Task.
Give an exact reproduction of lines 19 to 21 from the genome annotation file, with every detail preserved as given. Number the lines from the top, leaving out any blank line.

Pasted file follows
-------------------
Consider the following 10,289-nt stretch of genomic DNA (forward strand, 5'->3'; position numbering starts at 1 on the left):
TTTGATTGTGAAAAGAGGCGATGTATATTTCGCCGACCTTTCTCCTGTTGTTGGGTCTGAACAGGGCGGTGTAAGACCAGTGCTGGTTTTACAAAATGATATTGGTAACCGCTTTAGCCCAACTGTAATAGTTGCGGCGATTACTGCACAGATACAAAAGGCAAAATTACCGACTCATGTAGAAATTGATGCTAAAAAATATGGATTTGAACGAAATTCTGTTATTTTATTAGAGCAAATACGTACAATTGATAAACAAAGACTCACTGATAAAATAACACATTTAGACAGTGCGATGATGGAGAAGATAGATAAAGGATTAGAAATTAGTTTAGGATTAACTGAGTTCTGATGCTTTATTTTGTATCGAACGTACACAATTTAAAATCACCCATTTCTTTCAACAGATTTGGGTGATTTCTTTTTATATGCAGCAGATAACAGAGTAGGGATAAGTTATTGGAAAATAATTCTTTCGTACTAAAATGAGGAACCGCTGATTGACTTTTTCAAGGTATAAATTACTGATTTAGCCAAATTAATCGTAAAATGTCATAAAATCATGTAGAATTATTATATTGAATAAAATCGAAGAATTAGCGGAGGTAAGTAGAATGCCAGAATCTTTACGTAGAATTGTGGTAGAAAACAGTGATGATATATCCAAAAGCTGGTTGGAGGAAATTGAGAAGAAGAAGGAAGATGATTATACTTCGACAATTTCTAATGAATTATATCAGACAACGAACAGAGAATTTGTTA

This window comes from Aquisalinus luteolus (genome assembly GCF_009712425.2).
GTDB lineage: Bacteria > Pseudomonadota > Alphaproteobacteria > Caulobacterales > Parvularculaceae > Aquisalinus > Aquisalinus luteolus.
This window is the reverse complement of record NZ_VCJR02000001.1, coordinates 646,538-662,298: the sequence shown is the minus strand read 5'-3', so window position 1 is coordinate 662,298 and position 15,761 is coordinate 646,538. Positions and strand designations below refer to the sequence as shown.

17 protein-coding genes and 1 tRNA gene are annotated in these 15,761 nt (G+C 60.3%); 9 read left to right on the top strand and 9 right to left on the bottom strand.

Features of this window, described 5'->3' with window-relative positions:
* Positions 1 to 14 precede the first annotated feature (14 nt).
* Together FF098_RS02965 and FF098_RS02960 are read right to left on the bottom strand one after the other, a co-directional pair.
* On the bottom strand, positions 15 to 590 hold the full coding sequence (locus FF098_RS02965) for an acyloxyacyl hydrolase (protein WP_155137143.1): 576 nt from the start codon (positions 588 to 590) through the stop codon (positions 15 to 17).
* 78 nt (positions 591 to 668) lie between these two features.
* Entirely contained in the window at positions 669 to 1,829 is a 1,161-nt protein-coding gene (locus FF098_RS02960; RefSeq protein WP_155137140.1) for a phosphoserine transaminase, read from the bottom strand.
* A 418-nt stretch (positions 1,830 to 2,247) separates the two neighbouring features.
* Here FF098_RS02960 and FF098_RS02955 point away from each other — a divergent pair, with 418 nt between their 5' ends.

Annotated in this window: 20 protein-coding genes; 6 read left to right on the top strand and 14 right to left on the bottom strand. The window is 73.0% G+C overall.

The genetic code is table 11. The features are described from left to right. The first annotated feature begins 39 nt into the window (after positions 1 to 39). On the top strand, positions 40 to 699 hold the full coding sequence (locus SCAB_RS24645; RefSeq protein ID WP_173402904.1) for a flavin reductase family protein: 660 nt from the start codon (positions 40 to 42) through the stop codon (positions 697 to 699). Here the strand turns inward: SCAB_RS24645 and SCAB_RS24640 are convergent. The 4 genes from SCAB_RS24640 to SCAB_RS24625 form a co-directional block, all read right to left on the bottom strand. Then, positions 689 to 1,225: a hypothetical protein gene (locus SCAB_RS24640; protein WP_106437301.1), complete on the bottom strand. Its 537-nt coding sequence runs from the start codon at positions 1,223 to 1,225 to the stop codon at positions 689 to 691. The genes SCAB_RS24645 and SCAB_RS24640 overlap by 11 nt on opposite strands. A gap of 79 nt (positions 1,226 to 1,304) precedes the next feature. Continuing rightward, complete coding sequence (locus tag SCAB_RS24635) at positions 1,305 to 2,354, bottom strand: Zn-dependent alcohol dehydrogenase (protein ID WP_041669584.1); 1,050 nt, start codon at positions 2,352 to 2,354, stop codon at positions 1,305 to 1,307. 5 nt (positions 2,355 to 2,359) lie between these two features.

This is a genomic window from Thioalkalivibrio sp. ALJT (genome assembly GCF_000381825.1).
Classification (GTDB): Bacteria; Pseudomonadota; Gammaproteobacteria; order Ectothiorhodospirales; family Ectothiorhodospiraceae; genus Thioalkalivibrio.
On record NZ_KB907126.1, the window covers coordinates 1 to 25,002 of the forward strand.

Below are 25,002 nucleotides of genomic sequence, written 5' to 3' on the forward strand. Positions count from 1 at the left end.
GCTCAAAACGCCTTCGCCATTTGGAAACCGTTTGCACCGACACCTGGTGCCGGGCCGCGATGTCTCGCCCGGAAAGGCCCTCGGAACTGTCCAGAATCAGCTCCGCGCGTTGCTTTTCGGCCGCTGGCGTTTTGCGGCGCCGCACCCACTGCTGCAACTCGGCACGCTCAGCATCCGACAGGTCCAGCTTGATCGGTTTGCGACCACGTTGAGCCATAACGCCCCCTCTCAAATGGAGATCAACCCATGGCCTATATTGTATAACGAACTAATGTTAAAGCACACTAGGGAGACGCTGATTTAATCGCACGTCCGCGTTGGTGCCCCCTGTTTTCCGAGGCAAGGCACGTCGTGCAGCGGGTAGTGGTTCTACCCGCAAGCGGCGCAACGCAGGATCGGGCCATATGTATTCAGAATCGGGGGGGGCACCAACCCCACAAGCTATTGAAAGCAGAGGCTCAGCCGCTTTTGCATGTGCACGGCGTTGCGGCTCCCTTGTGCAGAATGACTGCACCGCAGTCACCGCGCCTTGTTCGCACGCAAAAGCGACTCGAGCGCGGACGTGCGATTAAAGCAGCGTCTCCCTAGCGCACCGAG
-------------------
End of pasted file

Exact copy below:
On record NZ_KB907126.1, the window covers coordinates 1 to 25,002 of the forward strand.

Below are 25,002 nucleotides of genomic sequence, written 5' to 3' on the forward strand. Positions count from 1 at the left end.
GCTCAAAACGCCTTCGCCATTTGGAAACCGTTTGCACCGACACCTGGTGCCGGGCCGCGATGTCTCGCCCGGAAAGGCCCTCGGAACTGTCCAGAATCAGCTCCGCGCGTTGCTTTTCGGCCGCTGGCGTTTTGCGGCGCCGCACCCACTGCTGCAACTCGGCACGCTCAGCATCCGACAGGTCCAGCTTGATCGGTTTGCGACCACGTTGAGCCATAACGCCCCCTCTCAAATGGAGATCAACCCATGGCCTATATTGTATAACGAACTAATGTTAAAGCACACTAGGGAGACGCTGATTTAATCGCACGTCCGCGTTGGTGCCCCCTGTTTTCCGAGGCAAGGCACGTCGTGCAGCGGGTAGTGGTTCTACCCGCAAGCGGCGCAACGCAGGATCGGGCCATATGTATTCAGAATCGGGGGGGGCACCAACCCCACAAGCTATTGAAAGCAGAGGCTCAGCCGCTTTTGCATGTGCACGGCGTTGCGGCTCCCTTGTGCAGAATGACTGCACCGCAGTCACCGCGCCTTGTTCGCACGCAAAAGCGACTCGAGCGCGGACGTGCGATTAAAGCAGCGTCTCCCTAGCGCACCGAG